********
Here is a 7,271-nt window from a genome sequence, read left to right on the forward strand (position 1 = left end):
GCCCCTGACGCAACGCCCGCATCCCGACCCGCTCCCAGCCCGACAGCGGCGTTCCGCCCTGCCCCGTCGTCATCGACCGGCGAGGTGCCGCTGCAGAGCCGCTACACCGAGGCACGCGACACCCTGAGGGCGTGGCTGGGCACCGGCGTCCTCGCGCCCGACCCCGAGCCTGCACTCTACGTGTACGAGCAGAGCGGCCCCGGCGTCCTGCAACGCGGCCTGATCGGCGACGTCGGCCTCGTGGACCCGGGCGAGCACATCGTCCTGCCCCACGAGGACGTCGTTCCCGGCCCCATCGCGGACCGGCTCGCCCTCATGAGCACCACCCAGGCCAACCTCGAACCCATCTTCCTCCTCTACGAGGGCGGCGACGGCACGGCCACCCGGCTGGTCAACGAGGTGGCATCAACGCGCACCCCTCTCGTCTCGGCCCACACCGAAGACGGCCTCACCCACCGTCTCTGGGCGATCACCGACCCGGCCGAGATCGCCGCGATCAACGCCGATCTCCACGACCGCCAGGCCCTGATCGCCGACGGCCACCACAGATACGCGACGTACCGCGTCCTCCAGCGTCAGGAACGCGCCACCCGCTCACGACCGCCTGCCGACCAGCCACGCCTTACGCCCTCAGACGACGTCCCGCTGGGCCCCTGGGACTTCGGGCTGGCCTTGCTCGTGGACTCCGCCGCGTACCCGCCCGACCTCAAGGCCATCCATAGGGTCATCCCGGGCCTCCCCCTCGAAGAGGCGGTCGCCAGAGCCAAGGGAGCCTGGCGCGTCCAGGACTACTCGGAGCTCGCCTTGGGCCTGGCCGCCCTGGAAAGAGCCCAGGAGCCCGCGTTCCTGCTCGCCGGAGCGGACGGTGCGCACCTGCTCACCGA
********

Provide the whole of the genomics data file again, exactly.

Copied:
Here is a 7,271-nt window from a genome sequence, read left to right on the forward strand (position 1 = left end):
GCCCCTGACGCAACGCCCGCATCCCGACCCGCTCCCAGCCCGACAGCGGCGTTCCGCCCTGCCCCGTCGTCATCGACCGGCGAGGTGCCGCTGCAGAGCCGCTACACCGAGGCACGCGACACCCTGAGGGCGTGGCTGGGCACCGGCGTCCTCGCGCCCGACCCCGAGCCTGCACTCTACGTGTACGAGCAGAGCGGCCCCGGCGTCCTGCAACGCGGCCTGATCGGCGACGTCGGCCTCGTGGACCCGGGCGAGCACATCGTCCTGCCCCACGAGGACGTCGTTCCCGGCCCCATCGCGGACCGGCTCGCCCTCATGAGCACCACCCAGGCCAACCTCGAACCCATCTTCCTCCTCTACGAGGGCGGCGACGGCACGGCCACCCGGCTGGTCAACGAGGTGGCATCAACGCGCACCCCTCTCGTCTCGGCCCACACCGAAGACGGCCTCACCCACCGTCTCTGGGCGATCACCGACCCGGCCGAGATCGCCGCGATCAACGCCGATCTCCACGACCGCCAGGCCCTGATCGCCGACGGCCACCACAGATACGCGACGTACCGCGTCCTCCAGCGTCAGGAACGCGCCACCCGCTCACGACCGCCTGCCGACCAGCCACGCCTTACGCCCTCAGACGACGTCCCGCTGGGCCCCTGGGACTTCGGGCTGGCCTTGCTCGTGGACTCCGCCGCGTACCCGCCCGACCTCAAGGCCATCCATAGGGTCATCCCGGGCCTCCCCCTCGAAGAGGCGGTCGCCAGAGCCAAGGGAGCCTGGCGCGTCCAGGACTACTCGGAGCTCGCCTTGGGCCTGGCCGCCCTGGAAAGAGCCCAGGAGCCCGCGTTCCTGCTCGCCGGAGCGGACGGTGCGCACCTGCTCACCGA